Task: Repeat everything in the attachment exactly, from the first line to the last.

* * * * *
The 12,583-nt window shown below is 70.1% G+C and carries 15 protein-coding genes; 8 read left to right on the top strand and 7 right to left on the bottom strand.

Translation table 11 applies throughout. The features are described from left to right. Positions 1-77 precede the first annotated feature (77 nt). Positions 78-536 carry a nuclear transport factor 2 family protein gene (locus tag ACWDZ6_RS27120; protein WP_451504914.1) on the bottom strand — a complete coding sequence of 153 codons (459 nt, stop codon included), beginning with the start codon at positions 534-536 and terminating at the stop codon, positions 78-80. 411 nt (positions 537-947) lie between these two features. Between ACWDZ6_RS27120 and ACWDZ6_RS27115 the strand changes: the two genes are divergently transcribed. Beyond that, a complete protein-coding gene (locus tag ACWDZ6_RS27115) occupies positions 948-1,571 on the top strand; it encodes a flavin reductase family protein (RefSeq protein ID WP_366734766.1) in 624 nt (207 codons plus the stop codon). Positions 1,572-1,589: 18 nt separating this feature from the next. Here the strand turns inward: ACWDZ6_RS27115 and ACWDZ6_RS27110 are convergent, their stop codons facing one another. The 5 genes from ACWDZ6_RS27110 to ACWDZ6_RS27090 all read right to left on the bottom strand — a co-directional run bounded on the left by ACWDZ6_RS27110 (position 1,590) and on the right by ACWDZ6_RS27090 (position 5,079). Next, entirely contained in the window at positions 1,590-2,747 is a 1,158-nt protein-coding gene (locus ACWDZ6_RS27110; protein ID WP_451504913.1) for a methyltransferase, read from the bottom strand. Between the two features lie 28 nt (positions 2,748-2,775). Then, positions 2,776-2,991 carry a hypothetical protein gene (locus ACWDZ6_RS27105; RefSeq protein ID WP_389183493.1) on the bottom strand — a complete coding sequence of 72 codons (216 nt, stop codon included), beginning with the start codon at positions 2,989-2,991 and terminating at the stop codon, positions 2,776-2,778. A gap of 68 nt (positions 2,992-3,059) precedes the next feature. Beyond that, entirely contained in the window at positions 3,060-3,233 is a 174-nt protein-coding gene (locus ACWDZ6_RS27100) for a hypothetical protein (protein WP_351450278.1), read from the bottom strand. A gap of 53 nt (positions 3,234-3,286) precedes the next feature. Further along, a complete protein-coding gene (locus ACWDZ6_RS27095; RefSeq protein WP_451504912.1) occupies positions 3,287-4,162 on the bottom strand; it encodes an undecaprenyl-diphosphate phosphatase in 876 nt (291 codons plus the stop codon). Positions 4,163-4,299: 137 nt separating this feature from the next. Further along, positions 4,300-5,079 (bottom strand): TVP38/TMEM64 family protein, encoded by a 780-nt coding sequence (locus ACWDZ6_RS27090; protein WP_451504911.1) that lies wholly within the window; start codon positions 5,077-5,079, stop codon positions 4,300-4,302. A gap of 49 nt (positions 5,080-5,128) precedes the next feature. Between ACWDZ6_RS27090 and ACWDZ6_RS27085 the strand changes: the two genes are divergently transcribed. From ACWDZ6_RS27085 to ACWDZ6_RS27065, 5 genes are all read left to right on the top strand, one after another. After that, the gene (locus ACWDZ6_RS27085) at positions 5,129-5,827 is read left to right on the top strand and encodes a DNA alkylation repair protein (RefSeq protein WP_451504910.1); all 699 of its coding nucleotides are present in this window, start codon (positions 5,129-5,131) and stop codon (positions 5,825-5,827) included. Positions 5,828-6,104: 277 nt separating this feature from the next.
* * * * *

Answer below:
The 12,583-nt window shown below is 70.1% G+C and carries 15 protein-coding genes; 8 read left to right on the top strand and 7 right to left on the bottom strand.

Translation table 11 applies throughout. The features are described from left to right. Positions 1-77 precede the first annotated feature (77 nt). Positions 78-536 carry a nuclear transport factor 2 family protein gene (locus tag ACWDZ6_RS27120; protein WP_451504914.1) on the bottom strand — a complete coding sequence of 153 codons (459 nt, stop codon included), beginning with the start codon at positions 534-536 and terminating at the stop codon, positions 78-80. 411 nt (positions 537-947) lie between these two features. Between ACWDZ6_RS27120 and ACWDZ6_RS27115 the strand changes: the two genes are divergently transcribed. Beyond that, a complete protein-coding gene (locus tag ACWDZ6_RS27115) occupies positions 948-1,571 on the top strand; it encodes a flavin reductase family protein (RefSeq protein ID WP_366734766.1) in 624 nt (207 codons plus the stop codon). Positions 1,572-1,589: 18 nt separating this feature from the next. Here the strand turns inward: ACWDZ6_RS27115 and ACWDZ6_RS27110 are convergent, their stop codons facing one another. The 5 genes from ACWDZ6_RS27110 to ACWDZ6_RS27090 all read right to left on the bottom strand — a co-directional run bounded on the left by ACWDZ6_RS27110 (position 1,590) and on the right by ACWDZ6_RS27090 (position 5,079). Next, entirely contained in the window at positions 1,590-2,747 is a 1,158-nt protein-coding gene (locus ACWDZ6_RS27110; protein ID WP_451504913.1) for a methyltransferase, read from the bottom strand. Between the two features lie 28 nt (positions 2,748-2,775). Then, positions 2,776-2,991 carry a hypothetical protein gene (locus ACWDZ6_RS27105; RefSeq protein ID WP_389183493.1) on the bottom strand — a complete coding sequence of 72 codons (216 nt, stop codon included), beginning with the start codon at positions 2,989-2,991 and terminating at the stop codon, positions 2,776-2,778. A gap of 68 nt (positions 2,992-3,059) precedes the next feature. Beyond that, entirely contained in the window at positions 3,060-3,233 is a 174-nt protein-coding gene (locus ACWDZ6_RS27100) for a hypothetical protein (protein WP_351450278.1), read from the bottom strand. A gap of 53 nt (positions 3,234-3,286) precedes the next feature. Further along, a complete protein-coding gene (locus ACWDZ6_RS27095; RefSeq protein WP_451504912.1) occupies positions 3,287-4,162 on the bottom strand; it encodes an undecaprenyl-diphosphate phosphatase in 876 nt (291 codons plus the stop codon). Positions 4,163-4,299: 137 nt separating this feature from the next. Further along, positions 4,300-5,079 (bottom strand): TVP38/TMEM64 family protein, encoded by a 780-nt coding sequence (locus ACWDZ6_RS27090; protein WP_451504911.1) that lies wholly within the window; start codon positions 5,077-5,079, stop codon positions 4,300-4,302. A gap of 49 nt (positions 5,080-5,128) precedes the next feature. Between ACWDZ6_RS27090 and ACWDZ6_RS27085 the strand changes: the two genes are divergently transcribed. From ACWDZ6_RS27085 to ACWDZ6_RS27065, 5 genes are all read left to right on the top strand, one after another. After that, the gene (locus ACWDZ6_RS27085) at positions 5,129-5,827 is read left to right on the top strand and encodes a DNA alkylation repair protein (RefSeq protein WP_451504910.1); all 699 of its coding nucleotides are present in this window, start codon (positions 5,129-5,131) and stop codon (positions 5,825-5,827) included. Positions 5,828-6,104: 277 nt separating this feature from the next.